[Marxism] re: Winning" and "losing" in Iran and everywhere

M. Junaid Alam alam at lefthook.org
Thu Aug 10 15:57:32 MDT 2006


Louis writes:
"No, this is wrong. The AFL-CIO is a working class institution. The 
American government is a bourgeois institution. They are on opposite 
sides of the class struggle, even when the trade union bureaucracy 
misleads."

Does the bureaucracy mislead? Or does it lead? I do not understand why 
bright minds often digest rather dim ideas. The political explanation 
offered by all present socialist groups for the failure of working-class 
militancy is always this: they were mislead. They were betrayed. They 
were duped.

A question: what kind of pack of morons ends up repeatedly 'hoodwinked' 
by its own elected leadership? And another: why has Marxist analysis 
become infused with soap-opera melodramatics? "The history of class 
struggle in the West? Betrayal by the leadership at all turns!"

I don't think so poorly of the intellect of organized American workers. 
They are acting in what they perceive to be their interests, and what 
may very well be their short-term economic interests, when they turn a 
blind eye to, or become actively complicit, in oppressing others around 
the world via their leadership's decisions.

Lenin's pamphlet is very impressive considering the problems he 
immediately faced. But ten years after he wrote it, he authored 'The 
split in socialism,' where he launched all kinds of nervous questions 
and tentative formulations about a labor aristocracy, a turn of Western 
workers away from class struggle, and the general failure of the 
working-class to respond to capitalism in the way Marx predicted.

When are the rest of us going to catch up to the method of Marx, by 
upgrading our analysis to beyond the predictions of Marx? When are we 
going to take stock of the massive and evident, hypnotic, psychological 
and social power of religious, national, and ethnic impulses, instead of 
treating them as mere road bumps on the road to an idealized pure class 
struggle? Orwell was correct in 'Notes on nationalism' when he pointed 
out that nationalism almost always supercedes international solidarity.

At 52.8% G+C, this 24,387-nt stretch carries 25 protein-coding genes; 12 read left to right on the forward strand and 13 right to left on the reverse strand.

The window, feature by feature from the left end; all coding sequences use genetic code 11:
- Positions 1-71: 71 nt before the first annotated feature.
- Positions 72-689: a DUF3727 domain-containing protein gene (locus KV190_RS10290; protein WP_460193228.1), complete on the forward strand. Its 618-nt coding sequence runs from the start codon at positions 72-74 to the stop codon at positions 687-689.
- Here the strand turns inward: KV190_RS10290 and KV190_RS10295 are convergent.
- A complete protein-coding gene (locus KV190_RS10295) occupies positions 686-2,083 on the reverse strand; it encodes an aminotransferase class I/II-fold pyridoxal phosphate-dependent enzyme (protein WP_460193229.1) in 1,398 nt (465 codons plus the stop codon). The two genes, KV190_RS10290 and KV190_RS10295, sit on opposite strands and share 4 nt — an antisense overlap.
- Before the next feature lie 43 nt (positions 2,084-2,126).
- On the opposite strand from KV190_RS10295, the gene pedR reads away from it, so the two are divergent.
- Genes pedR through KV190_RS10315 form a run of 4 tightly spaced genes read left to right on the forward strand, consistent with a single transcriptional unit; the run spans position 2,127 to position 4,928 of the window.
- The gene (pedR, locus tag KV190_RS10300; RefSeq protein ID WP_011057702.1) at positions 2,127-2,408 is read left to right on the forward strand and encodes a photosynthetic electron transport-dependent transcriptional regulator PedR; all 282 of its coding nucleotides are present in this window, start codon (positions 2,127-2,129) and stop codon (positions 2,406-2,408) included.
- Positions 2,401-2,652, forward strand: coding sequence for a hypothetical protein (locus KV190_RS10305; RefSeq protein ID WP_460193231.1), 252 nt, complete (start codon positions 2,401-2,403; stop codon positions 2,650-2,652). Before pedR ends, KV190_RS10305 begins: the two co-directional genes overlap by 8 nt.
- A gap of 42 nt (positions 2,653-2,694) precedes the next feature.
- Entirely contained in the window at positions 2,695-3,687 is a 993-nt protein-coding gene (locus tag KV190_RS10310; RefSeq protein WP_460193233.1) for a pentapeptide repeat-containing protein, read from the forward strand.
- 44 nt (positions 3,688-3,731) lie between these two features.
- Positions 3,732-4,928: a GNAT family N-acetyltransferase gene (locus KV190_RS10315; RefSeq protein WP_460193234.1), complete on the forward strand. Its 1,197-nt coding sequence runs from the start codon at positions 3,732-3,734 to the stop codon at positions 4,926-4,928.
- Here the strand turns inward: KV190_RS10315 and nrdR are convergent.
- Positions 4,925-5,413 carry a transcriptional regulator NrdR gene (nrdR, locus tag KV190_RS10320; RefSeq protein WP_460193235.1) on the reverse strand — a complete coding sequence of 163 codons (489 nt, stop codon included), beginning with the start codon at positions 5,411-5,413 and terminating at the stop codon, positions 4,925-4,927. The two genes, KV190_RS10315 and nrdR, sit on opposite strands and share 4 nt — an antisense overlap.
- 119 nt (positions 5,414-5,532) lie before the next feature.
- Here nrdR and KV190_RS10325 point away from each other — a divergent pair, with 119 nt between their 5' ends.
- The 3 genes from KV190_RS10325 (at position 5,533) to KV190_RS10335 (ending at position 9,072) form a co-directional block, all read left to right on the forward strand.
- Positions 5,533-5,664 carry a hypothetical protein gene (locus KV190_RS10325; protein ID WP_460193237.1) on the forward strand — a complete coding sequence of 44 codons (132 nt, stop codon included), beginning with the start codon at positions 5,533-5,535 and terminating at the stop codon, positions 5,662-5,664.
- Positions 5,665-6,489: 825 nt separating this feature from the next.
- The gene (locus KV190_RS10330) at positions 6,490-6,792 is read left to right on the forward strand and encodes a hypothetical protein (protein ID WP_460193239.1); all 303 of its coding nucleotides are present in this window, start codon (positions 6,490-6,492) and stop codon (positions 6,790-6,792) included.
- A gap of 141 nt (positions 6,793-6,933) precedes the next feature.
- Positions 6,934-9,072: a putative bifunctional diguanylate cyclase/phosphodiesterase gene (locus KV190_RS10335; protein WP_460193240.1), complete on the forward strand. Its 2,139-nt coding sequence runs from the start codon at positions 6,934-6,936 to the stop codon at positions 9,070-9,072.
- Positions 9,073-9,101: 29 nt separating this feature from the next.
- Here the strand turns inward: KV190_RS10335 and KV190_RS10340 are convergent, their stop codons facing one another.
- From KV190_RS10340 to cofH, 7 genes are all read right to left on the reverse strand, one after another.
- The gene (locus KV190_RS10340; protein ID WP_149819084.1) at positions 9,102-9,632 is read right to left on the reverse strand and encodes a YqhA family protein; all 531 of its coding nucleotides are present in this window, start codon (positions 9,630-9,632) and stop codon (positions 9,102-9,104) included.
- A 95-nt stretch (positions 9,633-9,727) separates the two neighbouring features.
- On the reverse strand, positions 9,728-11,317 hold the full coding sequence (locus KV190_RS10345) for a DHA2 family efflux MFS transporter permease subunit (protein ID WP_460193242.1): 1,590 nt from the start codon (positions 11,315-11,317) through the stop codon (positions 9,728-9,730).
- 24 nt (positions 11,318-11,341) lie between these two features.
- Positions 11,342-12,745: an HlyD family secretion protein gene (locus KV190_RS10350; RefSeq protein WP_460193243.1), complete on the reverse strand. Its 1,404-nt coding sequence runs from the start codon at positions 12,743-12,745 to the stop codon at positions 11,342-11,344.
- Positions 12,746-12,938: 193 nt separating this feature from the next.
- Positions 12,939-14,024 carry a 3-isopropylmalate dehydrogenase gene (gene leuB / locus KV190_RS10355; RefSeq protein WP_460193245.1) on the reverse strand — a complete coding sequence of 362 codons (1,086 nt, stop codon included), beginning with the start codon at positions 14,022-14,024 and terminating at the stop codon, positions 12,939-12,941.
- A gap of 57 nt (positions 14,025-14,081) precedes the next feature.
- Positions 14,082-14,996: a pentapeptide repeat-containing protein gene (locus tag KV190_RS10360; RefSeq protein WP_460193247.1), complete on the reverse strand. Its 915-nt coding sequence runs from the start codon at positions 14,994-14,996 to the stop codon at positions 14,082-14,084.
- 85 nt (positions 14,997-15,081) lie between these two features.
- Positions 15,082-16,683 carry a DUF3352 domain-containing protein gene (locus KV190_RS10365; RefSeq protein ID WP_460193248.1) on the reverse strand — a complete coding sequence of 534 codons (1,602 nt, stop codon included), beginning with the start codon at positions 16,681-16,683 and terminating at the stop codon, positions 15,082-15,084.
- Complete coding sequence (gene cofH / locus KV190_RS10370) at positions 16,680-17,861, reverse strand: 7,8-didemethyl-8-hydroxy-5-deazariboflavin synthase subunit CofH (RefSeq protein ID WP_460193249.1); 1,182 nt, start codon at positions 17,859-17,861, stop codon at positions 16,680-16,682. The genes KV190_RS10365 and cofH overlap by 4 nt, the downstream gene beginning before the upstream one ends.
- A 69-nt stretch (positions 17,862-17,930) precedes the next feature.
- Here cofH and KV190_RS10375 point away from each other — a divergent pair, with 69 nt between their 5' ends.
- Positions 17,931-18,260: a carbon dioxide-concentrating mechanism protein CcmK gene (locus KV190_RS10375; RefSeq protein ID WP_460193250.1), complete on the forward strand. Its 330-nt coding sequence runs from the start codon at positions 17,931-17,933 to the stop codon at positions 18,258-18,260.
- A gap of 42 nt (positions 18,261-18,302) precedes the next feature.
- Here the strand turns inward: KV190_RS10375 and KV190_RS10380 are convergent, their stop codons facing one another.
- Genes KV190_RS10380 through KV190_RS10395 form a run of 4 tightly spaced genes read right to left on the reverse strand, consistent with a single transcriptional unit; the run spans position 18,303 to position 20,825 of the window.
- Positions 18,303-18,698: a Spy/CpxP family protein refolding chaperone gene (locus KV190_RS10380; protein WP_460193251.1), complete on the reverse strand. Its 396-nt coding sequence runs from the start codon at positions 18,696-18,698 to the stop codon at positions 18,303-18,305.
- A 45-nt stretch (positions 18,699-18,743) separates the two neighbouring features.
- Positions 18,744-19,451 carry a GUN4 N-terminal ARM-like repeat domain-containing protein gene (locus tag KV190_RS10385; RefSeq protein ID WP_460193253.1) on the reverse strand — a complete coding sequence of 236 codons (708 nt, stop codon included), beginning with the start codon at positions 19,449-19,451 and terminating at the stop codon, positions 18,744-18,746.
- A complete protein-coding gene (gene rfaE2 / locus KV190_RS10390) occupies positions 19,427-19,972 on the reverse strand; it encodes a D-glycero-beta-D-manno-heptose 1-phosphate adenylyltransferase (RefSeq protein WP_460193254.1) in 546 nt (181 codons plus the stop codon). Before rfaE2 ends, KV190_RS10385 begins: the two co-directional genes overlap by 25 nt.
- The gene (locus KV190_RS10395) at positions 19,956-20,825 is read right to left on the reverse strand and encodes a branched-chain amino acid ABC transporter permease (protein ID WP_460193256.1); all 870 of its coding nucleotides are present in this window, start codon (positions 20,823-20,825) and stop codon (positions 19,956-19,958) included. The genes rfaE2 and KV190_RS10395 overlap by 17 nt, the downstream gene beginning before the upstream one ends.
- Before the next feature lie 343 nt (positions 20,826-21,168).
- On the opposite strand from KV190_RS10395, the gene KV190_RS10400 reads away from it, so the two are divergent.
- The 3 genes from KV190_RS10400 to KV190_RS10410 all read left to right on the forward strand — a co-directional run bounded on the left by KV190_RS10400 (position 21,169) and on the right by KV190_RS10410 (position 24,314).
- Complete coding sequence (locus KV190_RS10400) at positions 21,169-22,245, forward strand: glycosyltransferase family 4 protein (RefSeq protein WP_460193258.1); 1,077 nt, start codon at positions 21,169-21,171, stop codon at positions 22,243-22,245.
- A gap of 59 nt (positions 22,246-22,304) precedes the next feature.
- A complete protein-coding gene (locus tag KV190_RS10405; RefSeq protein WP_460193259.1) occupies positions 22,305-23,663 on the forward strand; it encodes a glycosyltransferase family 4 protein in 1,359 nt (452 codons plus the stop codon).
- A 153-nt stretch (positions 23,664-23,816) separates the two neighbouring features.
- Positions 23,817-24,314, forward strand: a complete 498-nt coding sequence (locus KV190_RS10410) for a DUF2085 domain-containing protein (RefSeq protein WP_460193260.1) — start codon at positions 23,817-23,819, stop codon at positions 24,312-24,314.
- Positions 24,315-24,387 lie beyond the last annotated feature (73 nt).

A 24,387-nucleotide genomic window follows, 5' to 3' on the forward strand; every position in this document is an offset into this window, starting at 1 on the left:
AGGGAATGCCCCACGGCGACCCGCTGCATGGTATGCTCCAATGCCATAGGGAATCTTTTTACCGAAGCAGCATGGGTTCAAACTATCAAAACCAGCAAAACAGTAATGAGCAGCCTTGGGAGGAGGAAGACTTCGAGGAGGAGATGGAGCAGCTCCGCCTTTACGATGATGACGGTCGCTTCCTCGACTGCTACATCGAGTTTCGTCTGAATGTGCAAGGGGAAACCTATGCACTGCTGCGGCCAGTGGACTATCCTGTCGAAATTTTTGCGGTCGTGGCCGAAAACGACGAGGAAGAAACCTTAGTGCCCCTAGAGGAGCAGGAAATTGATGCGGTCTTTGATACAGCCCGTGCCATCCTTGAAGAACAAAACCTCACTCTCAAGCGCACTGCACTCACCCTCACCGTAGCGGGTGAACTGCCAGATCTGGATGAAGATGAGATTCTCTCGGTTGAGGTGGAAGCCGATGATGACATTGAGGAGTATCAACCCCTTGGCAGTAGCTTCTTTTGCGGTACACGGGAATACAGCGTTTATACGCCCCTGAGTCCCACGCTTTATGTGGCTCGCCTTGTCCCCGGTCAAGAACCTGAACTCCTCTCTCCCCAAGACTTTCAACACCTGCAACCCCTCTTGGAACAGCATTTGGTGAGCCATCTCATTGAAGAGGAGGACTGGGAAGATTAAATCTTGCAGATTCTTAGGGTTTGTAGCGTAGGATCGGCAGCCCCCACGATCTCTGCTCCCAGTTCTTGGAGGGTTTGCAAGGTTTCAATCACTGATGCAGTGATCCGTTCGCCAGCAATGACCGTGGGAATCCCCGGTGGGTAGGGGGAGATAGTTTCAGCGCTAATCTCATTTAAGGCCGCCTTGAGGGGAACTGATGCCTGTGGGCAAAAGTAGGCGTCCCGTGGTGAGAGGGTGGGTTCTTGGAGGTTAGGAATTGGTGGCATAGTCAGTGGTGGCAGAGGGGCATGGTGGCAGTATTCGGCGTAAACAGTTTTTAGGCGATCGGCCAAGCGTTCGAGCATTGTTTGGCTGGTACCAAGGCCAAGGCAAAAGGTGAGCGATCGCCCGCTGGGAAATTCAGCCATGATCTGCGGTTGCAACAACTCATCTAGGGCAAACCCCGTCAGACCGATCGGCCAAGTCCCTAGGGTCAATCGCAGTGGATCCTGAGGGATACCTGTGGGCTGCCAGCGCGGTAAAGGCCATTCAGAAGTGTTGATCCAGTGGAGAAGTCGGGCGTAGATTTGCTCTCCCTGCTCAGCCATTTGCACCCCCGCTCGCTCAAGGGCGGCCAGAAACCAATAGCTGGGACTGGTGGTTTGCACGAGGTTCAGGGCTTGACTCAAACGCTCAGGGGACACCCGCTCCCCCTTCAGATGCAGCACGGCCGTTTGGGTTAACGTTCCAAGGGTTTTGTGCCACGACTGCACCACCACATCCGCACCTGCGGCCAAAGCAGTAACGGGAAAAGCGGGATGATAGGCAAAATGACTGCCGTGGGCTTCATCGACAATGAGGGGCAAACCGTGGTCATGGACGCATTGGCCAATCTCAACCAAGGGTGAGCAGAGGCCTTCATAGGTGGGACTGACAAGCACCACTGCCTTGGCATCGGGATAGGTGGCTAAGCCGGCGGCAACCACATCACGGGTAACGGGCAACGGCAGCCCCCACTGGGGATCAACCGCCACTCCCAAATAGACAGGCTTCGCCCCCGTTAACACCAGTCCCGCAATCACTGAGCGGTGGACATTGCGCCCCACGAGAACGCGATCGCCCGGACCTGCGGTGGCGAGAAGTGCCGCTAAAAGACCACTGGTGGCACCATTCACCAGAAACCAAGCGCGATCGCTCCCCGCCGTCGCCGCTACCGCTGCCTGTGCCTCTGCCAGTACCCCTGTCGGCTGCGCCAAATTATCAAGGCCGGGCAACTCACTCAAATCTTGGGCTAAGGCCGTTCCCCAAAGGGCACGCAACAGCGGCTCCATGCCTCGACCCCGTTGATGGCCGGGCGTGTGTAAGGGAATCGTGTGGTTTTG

That is confirmed on either side: (A) masses siding with imperialism 
against other more oppressed masses, and (B) those other more oppressed 
masses siding with whatever socialist - or upper-class elements 
available - that will lead them into struggle against imperialism.

As a partial aside, the always pithy Uri Avnery rendered a brilliant 
account, I think, of how (mostly A) pans out psychologically:

"For this war is being fought on the backs of the weak, who cannot 
afford to "evacuate themselves" from the rockets' area. The rich and 
well-to-do have got out long ago - in Israel as well as in Lebanon. The 
poor, the old, the sick and the handicapped remain in the shelters. They 
are the main sufferers. But that does not cause them to oppose the war. 
On the contrary, they are the most vociferous group in Israel demanding 
"to go to the end", "to smash them", "to wipe them out".

That is not new, either: the weakest in society always want to feel that 
they belong to the strongest nation. Those who have nothing become the 
biggest patriots. And they are also the main victims." 
(http://counterpunch.org/avnery08102006.html)


Getting to particulars about a protest by busworkers in Iran - Fact one: 
The busworkers were repressed by the Iranian regime and the 
revolutionary guards. Fact two: The Iranian regime and the revolutionary 
guards train, arm, and finance the only people who have rattled Zionism 
in 100 years. What do you think is more important? Better wages for 
busworkers, or a long-awaited sense of dignity and *victory* for people 
defending themselves who haven't seen anything approaching military 
success since Saladin?

In an ideal world, the workers overthrow the Islamists, pitch in with 
anti-Zionism minus the noxious baggage of holocaust denial, establish 
secular socialism, and save the baby seals to boot. But in our world we 
are not so lucky. The Iranian regime is not socialist. Under the current 
president, wages and subsidies for some workers have actually increased, 
but clearly this is no Venezuela.

And so what? Things in the world do not happen exactly as we want them 
to. What we do, flap our arms? In the present, real-world political 
constellation, the only issue where we can have any effect on anyone is 
this: do you support plans to invade and subvert Iran, dominate and 
dismember the Arabs, and secure Zionism under the aegis of the US, or 
not? The "or not" position does not necessitate a spirited defense of 
beating up workers anywhere; only a grounded understanding that you do 
not control the whole world and all the contraditions within it.

On a final note, I have seen many a socialist defend ostensibly 
socialist countries that have executed and tortured far more workers and 
peasants than Iran could ever dream of, using one rationalization or 
another about the grand scheme of things - and that's when they're not 
defending the actual crimes outright. The only difference with the 
Iranians is they don't pretend to be socialists while doing it.






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